“Deadpool, Vol. 3: The Good, the Bad and the Ugly” by Brian Posehn

Deadpool, Volume 3: The Good, the Bad and the Ugly(Author: Brian Posehn) + (Year: 2013) + (Goodreads)


It took me a while to write this review, huh?! As in, I read the book 3 months ago.

I don’t think I want to continue with Deadpool. I’ve generally kind of given up on superhero comic books, and if I did continue, I don’t think he would be the one that I would choose.

Deadpool just makes me very confused. I always thought the Deadpool books were supposed to be funny, but in reality, they are just depressing and sad. Deadpool is a totally underrated human being and I can’t fathom the reasons for that. I know that sometime in his past he did bad things, but all that I’ve read about him says otherwise. He’s not really purposefully bad, he just kind of doesn’t have the constant dilemma of “Should I or shouldn’t I hurt bad guys”, which I, personally, think would be helpful for all superheroes. If you have the power to stop evil for good, why not do it? Oh, right, so that I can come back after 3 volumes and kill more people.

This volume was the most sad and depressing one out of the three that I read. And that was due to obvious reasons, that I shall not mention because of the large amount of spoilers. Nevertheless, I felt like even after learning Deadpool’s deepest, saddest secrets, the other heroes weren’t all that moved. Which made me believe Deadpool is considered an asshole for the sake of the existence of an asshole superhero and for no other reason.


“Wonder Woman, Vol. 1: The Lies” by Greg Rucka

Wonder Woman Vol. 1: The Lies(Author: Greg Rucka) + (Year: 2017) + (Goodreads)


So… this was kind of mediocre. I had high hopes because I’ve started liking Wonder Woman a lot lately, but this comic book was nothing special at all, to be honest.

First of all, I think that there was an over-saturation of Wonder Woman this year, because this is the second of three things about her that came out that I personally know of, the movie, this comic book, and the Leigh Bardugo novel from the DC Icons series.

And what I don’t like about this fact is that they all kind of start the same and continue with minor differences.

Of course, the medium of all three is different, and yet, I started feeling the repetitiveness.

Out of this volume, I mostly enjoyed the origin story of Wonder Woman, which I was more or less familiar with, but I was confused by the other parts of the volume, which had no background whatsoever, so I felt kind of lost at certain points. This made me think it would have been better if we saw more of Wonder Woman’s near past, instead of the Themyscira story again and again.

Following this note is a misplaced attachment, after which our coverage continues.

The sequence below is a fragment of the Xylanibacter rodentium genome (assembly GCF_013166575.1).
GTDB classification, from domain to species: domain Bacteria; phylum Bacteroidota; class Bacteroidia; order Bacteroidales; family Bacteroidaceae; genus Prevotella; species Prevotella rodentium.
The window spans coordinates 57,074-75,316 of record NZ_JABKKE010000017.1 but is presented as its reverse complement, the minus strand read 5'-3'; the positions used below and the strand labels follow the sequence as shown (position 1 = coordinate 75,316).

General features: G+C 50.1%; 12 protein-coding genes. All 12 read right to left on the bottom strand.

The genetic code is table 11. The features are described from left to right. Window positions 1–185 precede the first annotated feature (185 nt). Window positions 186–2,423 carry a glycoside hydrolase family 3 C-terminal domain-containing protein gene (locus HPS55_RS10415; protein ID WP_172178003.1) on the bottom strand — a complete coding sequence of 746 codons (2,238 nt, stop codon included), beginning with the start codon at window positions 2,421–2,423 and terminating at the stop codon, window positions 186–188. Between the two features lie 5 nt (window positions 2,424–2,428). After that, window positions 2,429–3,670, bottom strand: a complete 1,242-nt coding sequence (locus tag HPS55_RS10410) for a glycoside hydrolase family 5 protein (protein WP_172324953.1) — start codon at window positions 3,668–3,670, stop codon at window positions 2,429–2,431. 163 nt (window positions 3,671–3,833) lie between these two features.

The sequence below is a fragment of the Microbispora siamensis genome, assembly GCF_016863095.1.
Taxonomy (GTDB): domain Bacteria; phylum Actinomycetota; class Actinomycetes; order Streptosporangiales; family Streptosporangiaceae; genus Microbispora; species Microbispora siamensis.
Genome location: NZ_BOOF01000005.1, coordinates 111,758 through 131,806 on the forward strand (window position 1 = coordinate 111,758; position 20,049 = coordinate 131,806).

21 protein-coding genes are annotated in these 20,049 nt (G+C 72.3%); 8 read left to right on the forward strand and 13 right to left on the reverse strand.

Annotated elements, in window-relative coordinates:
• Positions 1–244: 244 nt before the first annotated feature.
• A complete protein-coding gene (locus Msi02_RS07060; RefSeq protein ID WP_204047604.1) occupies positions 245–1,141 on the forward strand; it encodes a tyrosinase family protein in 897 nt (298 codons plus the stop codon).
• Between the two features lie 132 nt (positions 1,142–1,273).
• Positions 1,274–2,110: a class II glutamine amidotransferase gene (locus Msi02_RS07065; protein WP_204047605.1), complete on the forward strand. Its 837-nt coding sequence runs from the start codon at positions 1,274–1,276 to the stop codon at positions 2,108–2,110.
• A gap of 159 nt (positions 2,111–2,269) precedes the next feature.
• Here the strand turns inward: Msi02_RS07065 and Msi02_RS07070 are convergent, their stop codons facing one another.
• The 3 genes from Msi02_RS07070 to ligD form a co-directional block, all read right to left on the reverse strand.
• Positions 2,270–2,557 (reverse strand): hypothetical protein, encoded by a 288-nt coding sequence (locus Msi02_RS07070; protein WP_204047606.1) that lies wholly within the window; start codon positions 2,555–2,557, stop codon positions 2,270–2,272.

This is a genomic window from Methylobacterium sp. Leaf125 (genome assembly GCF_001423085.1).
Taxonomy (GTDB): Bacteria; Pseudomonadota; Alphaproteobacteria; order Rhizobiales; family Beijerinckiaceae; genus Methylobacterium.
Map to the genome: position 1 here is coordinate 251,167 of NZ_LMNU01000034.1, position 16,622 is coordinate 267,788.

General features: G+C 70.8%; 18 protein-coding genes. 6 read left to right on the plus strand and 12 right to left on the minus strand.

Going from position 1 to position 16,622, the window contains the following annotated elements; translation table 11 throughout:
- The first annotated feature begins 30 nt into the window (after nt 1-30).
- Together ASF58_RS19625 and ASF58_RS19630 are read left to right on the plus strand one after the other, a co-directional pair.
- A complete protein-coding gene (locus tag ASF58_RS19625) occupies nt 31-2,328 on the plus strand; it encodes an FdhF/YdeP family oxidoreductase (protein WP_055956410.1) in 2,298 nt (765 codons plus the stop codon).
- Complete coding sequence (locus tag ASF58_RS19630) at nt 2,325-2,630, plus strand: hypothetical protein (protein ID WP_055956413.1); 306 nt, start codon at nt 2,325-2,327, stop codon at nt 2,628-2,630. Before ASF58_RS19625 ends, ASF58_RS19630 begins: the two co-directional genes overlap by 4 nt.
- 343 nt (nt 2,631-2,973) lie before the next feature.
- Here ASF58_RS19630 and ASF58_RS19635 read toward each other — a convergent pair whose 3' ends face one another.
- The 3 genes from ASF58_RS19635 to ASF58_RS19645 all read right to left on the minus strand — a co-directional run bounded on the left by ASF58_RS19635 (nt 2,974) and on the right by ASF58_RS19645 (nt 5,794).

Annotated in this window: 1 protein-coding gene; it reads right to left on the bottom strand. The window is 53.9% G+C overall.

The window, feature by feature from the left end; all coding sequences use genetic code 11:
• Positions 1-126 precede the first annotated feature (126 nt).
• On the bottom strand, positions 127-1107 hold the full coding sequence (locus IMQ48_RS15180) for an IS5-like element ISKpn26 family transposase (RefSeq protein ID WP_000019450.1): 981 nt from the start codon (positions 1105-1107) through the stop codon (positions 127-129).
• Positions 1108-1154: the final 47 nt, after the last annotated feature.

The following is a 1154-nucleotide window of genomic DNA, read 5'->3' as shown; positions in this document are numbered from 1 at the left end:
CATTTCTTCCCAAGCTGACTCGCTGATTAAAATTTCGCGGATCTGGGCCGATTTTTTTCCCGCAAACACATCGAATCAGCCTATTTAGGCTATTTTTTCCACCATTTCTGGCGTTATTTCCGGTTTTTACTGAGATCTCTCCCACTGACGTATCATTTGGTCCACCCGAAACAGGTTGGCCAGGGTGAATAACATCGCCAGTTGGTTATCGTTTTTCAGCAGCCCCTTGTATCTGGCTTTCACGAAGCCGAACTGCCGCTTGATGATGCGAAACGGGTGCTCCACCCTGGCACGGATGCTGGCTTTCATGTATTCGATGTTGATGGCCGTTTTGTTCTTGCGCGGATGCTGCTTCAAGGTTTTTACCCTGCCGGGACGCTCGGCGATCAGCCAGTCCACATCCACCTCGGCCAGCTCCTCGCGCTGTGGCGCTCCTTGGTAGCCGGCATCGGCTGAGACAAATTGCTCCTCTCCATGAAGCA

The art… Well… not my cup of tea. Not that it was not pretty or anything, but it was not what I usually like. Sure enough, it had this superhero comic book style that to me seems kind of rushed and like not enough was invested in it. Wonder Woman herself looked very manly and not her usual beautiful self. And it also struck me that while Black Magick and Wonder Woman (both by Rucka), have different illustrators, all the female characters kind of look the same, despite the fact that the art is generally different.

While I feel on the fence about reading the next volumes, I have this feeling that I will not.


“Let It Bleed” by Ian Rankin

Let It Bleed (Inspector Rebus, #7)(Author: Ian Rankin) + (Year: 1995) + (Goodreads)

(Around the World: Scotland)


Another book from my world challenge and, unfortunately, not a very good choice.

I can’t really say I enjoyed Let it Bleed. Despite it being only 360-something pages, it felt like 800. The story was dark, dreary and slow, and it had next to no emotional pull. I realized rather late that it’s one of those money-machine series with tens of novels, each the same as the previous one, and full of flat, uninteresting characters.

Inspector Rebus was a very unpleasant main character, he lacked charisma, he lacked compassion, he was terrible to his daughter, disrespected authority and personal rights and only kept going with the investigation because he had decided so and no one was going to stop him.

There were many characters in this book and not a single one was developed more than the generic background story. Even the villains had next to no motive for the crimes they committed. I’m pretty sure even Rebus himself mentioned that.

Not to mention that the entire solving of the crime was a hot mess of useless and meaningless details and conversations, and little pieces of information which, through Rebus’ far-fetched deductions, lead to him solving the crime thanks more to guesswork, rather than evidence.

I admit that I am not generally a fan of detective novels, for many of the reasons that lead me to not liking Let It Bleed, as well, but even as far as those go, this is one of the worse ones I’ve read.

“Sofia Wizards” by Martin Kolev

Софийски магьосници(Author: Martin Kolev) + (Year: 2017) + (Goodreads)

(Around the World: Bulgaria)